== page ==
“Made in Cluj” could serve as emergency artificial blood
A team of researchers at the Babes-Bolyai University (UBB), Cluj, Romania, took six years of laboratory research to find a way to create artificial blood that could be useful during sudden crisis scenarios when a lot of donor blood is needed. Although preliminary tests on mice were successful, it might take some time before we actually use this in medicine.
Led by Prof. Dr. Radu Silaghi-Dumitrescu, researchers at the UBB’s Faculty of Chemistry worked on development of artificial blood, and the resulting recipe they came up with is fairly simple. The artificial blood contains water, salt, and a mix of proteins. Hemerythrin protein extracted from marine worms is mixed with albumin, another protein used to protect the mix against mixing agents. Albumins are commonly found in egg whites, and are widely used in blood plasma.
Although use of a protein from a marine worm might sound a bit strange, hemerythrin is based on iron, just like hemoglobin in our blood, but it’s far more resistant to stressors such as hydrogen peroxide, whose level depends on blood diseases, stress, or lack of exercise.
Hemerythrin can be found in some bacteria, but otherwise in very few organisms such as certain invertebrates, namely worms and valves. They use it to transports oxygen throughout their body, just like hemoglobin does within red blood cells. Although it couldn’t be used to permanently replace blood, the idea behind artificial blood developed at UBB is to use it in emergencies where it could carry oxygen and allow the heart to pump more blood.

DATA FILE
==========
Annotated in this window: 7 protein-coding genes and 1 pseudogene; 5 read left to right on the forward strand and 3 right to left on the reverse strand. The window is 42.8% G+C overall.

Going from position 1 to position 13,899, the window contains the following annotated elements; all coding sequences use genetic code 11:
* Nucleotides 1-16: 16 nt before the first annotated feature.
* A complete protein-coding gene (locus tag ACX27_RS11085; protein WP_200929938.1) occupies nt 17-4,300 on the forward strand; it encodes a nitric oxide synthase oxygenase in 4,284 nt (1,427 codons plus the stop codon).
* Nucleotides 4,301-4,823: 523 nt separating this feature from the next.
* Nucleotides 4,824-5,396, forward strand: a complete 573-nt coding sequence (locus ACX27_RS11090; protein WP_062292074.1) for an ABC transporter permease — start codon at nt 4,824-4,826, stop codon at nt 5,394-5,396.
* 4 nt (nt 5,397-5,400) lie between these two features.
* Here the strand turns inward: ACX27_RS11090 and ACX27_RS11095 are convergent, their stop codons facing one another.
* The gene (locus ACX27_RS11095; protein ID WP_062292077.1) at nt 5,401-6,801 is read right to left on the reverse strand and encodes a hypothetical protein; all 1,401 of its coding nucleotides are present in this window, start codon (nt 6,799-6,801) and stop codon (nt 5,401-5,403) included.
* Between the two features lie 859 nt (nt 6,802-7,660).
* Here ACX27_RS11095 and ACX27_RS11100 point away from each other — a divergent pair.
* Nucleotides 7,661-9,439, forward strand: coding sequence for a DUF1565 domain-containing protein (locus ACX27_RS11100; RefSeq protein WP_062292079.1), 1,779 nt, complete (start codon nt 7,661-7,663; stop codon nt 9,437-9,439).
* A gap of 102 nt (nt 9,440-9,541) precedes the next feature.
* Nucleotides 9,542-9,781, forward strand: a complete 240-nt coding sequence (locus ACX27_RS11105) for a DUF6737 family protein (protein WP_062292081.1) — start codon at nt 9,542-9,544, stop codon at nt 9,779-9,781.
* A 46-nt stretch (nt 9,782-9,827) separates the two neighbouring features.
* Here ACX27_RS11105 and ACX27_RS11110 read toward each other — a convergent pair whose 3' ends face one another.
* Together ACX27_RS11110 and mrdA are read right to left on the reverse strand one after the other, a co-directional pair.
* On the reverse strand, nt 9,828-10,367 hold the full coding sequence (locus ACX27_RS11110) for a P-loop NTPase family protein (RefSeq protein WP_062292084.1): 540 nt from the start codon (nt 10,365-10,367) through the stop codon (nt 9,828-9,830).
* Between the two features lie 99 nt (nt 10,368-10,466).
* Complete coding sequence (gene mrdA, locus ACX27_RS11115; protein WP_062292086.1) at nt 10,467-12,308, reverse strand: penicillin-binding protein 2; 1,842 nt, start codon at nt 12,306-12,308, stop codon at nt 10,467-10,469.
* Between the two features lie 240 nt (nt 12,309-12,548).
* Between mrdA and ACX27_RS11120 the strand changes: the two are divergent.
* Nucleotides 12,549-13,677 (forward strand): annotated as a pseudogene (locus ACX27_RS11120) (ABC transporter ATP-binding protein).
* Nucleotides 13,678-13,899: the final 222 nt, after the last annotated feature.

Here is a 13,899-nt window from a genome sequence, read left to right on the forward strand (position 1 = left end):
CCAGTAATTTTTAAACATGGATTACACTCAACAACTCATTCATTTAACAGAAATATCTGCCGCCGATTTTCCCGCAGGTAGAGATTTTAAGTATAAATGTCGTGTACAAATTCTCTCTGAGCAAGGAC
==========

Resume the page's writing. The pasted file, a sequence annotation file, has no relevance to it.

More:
“What we propose is not a permanent replacement of blood, but something that may allow the body to function until their own blood regenerates all other functions”, Silaghi-Dumitrescu said to Mediafax (news in Romanian language).
The researchers stated that their ‘Made in Cluj’ artificial blood presented no health risks to the mice treated with it. Initial laboratory tests revealed it is resistant to mechanical and chemical stress factors, and that tested animals didn’t develop toxicity that is induced by other blood replacement products. Granted that animal tests provide positive concluding results, they expect to perform trials on humans within a year or two.
The color of hemerythrin-based artificial blood is translucent yellow, but Silaghi-Dumitrescu claims it can be colored red for familiarity, or become colorless. He also claims it could be produced in almost unlimited quantities.
The researchers plan to make their solution more portable and durable by turning it into powder. It could be stored at room temperature and mixed with water when needed, making it useful in areas without refrigerators and electricity.